The Hardest Words
Warren E. Dixon, Jr., 73, of Merrimac passed away July 5 after a three-month battle with mesothelioma at Merrimack Valley Hospice House in Haverhill.
The son of Warren E. Dixon, Sr. and Pauline (Pickard) Dixon, he was born the eldest son of 14 siblings on August 27, 1942 in Lowell. Warren graduated from Pentucket Regional High School in the Class of 1961 along with his sweetheart, Joyce (Burnham) Dixon, whom he married two years later.
Shortly after graduation, Warren joined the U.S. Navy where he served for nearly four and a half years until his honorable discharge.
After his Navy days, Warren became a meter reader for Haverhill Gas, Essex County Gas, and National Grid where he was honored with numerous excellences in customer service awards. Upon retirement after 29 years, Warren accepted a custodial position with the Merrimac public school system where he remained for 14 years. He enjoyed his work in both positions and was regarded for his dedication, kindness, and attention to detail.
An avid collector, Warren enjoyed flea marketing and post card shows where he’d add to his abundance of treasures. He tended to his immaculate lawn in the evenings and enjoyed a nightly puzzle before bed. Warren loved spending time with his family, and was well known for his Thanksgiving stuffing balls.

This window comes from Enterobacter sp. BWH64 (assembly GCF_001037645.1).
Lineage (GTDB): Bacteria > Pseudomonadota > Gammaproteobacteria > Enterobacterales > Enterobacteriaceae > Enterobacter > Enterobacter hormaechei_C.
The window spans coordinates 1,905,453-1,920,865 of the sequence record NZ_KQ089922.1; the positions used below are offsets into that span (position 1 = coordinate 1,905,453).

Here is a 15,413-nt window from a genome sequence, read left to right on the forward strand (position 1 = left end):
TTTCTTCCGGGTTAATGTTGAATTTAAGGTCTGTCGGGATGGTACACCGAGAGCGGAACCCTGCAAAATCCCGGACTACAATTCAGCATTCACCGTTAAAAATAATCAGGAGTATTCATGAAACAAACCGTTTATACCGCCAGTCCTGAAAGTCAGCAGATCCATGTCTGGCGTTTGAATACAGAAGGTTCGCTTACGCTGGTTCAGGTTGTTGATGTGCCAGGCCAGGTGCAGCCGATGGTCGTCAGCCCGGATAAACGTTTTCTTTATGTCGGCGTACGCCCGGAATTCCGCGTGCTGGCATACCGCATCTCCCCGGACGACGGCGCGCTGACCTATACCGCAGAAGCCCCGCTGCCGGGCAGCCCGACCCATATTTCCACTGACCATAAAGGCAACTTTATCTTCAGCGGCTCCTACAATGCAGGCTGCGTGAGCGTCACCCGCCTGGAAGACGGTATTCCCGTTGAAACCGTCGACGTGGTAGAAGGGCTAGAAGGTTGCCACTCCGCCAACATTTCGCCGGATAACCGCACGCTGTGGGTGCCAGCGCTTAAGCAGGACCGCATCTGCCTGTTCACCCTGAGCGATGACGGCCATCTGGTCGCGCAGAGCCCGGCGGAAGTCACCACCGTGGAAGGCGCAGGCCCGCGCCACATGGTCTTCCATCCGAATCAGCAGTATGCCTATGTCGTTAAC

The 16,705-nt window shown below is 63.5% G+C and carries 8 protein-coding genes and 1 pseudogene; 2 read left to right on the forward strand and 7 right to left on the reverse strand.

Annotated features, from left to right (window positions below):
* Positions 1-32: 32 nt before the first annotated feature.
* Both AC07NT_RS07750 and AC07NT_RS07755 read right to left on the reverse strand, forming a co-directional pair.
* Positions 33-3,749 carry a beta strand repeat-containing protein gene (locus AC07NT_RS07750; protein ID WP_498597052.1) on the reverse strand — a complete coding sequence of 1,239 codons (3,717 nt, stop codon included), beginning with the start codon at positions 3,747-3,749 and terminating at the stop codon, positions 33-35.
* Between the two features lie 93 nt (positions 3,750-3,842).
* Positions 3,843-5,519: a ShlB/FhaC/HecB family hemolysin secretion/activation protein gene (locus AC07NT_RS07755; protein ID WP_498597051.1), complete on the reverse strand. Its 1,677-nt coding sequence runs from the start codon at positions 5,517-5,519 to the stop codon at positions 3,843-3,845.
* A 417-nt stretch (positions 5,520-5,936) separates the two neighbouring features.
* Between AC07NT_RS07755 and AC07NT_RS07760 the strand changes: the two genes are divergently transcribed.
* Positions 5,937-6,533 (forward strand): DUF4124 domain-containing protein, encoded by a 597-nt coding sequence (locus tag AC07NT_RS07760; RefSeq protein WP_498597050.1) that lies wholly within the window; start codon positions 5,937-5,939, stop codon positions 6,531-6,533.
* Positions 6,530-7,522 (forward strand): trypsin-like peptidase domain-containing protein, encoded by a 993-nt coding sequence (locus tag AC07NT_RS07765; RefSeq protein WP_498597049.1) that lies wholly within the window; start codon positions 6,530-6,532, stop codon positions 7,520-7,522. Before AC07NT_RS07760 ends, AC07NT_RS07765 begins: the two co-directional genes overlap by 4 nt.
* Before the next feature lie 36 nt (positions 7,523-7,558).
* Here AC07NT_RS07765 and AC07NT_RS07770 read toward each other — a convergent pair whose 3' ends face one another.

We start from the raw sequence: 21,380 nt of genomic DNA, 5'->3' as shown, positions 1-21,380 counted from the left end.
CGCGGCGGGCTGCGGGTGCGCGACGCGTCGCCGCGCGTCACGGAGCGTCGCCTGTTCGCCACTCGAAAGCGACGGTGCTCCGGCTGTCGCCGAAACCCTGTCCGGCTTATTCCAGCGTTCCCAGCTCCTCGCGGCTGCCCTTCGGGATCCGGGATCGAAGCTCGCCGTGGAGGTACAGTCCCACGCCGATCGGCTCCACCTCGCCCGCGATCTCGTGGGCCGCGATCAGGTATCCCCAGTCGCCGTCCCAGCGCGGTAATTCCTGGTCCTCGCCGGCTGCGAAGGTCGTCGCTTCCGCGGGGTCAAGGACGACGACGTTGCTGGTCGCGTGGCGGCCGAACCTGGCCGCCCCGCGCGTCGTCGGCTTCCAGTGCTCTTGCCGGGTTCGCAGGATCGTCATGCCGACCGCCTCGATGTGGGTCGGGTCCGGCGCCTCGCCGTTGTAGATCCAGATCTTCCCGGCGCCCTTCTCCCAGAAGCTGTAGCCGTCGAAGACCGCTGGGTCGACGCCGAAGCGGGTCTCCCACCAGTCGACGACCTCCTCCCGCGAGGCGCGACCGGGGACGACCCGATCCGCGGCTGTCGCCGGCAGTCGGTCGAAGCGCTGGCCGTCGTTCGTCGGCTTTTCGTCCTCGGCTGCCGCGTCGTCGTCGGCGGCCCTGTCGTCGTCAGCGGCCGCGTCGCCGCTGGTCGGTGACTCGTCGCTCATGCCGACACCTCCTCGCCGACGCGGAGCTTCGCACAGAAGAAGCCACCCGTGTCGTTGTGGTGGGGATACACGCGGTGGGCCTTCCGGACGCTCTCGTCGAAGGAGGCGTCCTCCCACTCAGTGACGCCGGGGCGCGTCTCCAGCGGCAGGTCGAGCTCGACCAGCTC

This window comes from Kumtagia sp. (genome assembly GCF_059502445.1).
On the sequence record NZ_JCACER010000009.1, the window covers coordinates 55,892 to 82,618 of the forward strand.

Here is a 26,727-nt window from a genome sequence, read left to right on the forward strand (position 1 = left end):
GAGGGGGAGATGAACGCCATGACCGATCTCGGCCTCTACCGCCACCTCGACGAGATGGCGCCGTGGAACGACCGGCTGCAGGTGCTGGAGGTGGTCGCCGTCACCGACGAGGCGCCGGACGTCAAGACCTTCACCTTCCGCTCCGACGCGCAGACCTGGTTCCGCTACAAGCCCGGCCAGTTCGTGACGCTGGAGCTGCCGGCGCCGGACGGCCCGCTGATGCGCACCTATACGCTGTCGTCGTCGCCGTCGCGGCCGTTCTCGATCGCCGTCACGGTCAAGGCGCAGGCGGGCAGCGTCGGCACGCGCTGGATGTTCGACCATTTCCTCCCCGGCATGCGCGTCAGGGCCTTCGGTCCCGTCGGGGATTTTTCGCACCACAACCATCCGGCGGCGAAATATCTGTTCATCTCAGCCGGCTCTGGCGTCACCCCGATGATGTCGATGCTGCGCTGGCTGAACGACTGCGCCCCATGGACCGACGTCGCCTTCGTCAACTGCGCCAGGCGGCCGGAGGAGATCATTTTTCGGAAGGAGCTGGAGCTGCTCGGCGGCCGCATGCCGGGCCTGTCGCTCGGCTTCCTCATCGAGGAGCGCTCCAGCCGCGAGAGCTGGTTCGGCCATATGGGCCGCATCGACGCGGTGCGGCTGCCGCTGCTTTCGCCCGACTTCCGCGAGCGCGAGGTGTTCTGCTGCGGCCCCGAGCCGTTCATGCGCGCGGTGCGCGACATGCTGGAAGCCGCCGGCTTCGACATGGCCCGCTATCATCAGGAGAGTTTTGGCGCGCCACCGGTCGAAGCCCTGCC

In addition to his wife of 54 years, Warren’s family includes a daughter, Lisa Brown, and husband, Tim, of Sugar Hill, N.H.; son, David Dixon, and wife, Stephanie, of Cornish, Maine; grandson, David Ziebart, of Derry, N.H.; granddaughter, Meg Brown, of Bethlehem, N.H.; and grandsons Eddie and Danny Dixon of Cornish, Maine.
How do you summarize a vibrant and amazing life in less than 300 words? A life so full of love that has left us way too early.
One of my first tasks at the Littleton Courier was proofreading the obituaries. I'd share the life stories with Nanny and Grandpa, and a few of the corrections I'd made. One man's obituary stated he served during Pearl Harbor and joined the military in 1942. I called the number listed- his wife- to confirm that he actually joined in 1941. It was these stories that led Grandpa to turn to me one evening and ask, "Miss Meg, when I die, will you write my obituary?"
I laughed it off and said, "Of course, Grandpa," expecting that day to come decades ahead. He asked me again over a month ago.
Writing has always been my way of processing thoughts and feelings, but I'm at a loss. Growing up I could sense the pride Grandpa had towards his service in the Navy. His smile while recollecting stories, the Navy cap he'd wear when going out, the anchor magnet on the refrigerator, so many mementos. There's a framed black and white photo of the U.S.S. Johnston going down the sketchy stairs into his basement. It's devastating to us that Grandpa's Naval service led to his premature end, but Uncle Dave says he believed Grandpa was proud to have died early due to his service for the U.S. Uncle Dave was in the Air Force, so he understands.
But the one thing everyone agrees upon, is that this happened way too soon.